How to Make a Just Food Future: Alternative Foodways for a Changing World

University of Sheffield, UK, 8th-10th July 2019
Sponsored by the RGS-IBG Food Geographies Working Group (FGWG), the University of Sheffield and the University of Sheffield Research Institute for Sustainable Food Futures (SheFF).

Conference website:

Over 2.5 days, the conference will include practitioner- academic- artist -governance panels, paper sessions, field visits, creative responses and more. We are very pleased to announce Professor Julian Agyeman, from Tufts University as our keynote speaker, plus interventions from Gary Stott (Incredible Edible) and Barbara Benish, internationally recognised artist, environmental campaigner and farmer. ‘How to Make a Just Food Future’ draws on FGWG members’ Participatory and Action Research connections with food partnerships local to Sheffield and from across the UK, as well as with UK wide bodies addressing current food issues, from food surplus redistribution to post-Brexit UK food production and much more. Drawing on ideas of social justice, care, political ecologies, translocality, intersectionality and the role of non-humans to offer timely and innovative interventions, it will develop spaces for collaboration and conversation in which to imagine socially just food futures and map out the personal and collective journeys that are needed to reach them.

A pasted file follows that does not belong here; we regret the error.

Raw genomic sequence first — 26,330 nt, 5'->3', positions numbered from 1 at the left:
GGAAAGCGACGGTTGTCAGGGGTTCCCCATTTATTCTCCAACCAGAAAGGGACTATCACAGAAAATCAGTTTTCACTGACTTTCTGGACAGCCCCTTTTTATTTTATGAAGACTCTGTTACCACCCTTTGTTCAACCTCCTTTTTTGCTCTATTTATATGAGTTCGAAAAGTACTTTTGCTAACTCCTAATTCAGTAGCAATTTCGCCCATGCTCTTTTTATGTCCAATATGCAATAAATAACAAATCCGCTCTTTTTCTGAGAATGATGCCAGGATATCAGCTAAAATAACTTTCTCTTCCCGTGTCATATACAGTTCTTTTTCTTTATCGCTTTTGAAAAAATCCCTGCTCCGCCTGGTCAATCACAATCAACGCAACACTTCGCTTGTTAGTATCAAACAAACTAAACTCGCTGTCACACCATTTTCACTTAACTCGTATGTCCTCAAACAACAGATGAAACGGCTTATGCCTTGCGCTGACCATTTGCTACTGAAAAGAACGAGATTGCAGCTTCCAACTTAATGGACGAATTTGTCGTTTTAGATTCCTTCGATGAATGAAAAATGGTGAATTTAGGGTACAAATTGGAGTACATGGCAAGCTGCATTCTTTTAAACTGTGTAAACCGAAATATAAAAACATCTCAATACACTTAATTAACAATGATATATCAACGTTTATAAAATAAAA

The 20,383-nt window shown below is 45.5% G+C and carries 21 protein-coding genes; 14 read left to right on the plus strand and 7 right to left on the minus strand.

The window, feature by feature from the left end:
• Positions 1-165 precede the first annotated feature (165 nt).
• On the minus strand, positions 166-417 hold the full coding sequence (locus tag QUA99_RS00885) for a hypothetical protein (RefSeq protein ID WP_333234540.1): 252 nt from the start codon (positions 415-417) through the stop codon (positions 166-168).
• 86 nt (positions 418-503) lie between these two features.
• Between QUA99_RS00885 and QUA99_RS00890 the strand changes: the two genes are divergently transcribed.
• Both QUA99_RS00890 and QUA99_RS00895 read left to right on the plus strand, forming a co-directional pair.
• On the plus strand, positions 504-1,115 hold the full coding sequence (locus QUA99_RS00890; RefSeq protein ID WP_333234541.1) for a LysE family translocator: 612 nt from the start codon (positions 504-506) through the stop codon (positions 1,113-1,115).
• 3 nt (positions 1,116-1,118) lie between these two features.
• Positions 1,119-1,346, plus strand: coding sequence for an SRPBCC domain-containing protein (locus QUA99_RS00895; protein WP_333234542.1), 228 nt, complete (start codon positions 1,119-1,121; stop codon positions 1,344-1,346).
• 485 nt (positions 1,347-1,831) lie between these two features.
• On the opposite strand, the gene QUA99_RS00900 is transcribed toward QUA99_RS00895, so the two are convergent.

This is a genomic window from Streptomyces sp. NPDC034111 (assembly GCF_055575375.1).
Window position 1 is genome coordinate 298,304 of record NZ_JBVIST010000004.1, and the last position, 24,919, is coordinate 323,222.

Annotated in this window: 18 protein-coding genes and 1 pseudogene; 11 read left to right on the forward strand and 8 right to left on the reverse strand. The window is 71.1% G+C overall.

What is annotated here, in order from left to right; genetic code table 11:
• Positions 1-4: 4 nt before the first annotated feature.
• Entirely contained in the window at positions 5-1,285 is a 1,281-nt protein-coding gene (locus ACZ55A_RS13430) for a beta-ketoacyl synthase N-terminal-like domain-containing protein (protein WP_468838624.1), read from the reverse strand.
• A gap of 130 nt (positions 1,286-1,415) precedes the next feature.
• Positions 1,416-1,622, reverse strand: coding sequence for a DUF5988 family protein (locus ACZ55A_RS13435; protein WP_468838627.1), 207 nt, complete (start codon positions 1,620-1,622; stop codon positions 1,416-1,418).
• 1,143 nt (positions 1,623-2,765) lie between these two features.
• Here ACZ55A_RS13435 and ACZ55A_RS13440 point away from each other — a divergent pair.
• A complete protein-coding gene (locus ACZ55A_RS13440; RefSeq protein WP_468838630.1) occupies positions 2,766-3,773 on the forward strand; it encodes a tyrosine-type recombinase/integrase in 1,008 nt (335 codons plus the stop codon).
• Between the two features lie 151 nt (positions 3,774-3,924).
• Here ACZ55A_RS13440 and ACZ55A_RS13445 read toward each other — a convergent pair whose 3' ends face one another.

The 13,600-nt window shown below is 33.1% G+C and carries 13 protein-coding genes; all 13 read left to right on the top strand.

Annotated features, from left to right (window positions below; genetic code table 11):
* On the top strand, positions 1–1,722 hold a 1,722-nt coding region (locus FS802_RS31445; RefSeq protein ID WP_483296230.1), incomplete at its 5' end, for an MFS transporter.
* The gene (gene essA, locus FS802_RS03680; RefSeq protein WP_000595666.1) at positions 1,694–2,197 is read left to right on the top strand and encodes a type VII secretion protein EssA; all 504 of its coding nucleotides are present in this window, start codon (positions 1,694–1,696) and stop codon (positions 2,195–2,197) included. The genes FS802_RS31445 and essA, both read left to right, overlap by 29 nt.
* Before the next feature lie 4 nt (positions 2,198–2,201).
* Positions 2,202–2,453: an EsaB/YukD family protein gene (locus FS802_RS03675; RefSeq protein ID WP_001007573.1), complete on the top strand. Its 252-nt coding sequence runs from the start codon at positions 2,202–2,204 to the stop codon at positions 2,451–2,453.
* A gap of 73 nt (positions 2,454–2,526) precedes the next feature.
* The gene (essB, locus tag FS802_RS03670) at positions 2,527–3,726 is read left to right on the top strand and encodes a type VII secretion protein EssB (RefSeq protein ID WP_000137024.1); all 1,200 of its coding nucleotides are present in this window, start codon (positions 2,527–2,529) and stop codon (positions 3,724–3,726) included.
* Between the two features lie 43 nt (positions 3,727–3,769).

Continue reading “How to Make a Just Food Future: Alternative Foodways for a Changing World”

Food Geographies session proposals for RGS-IBG AC 2019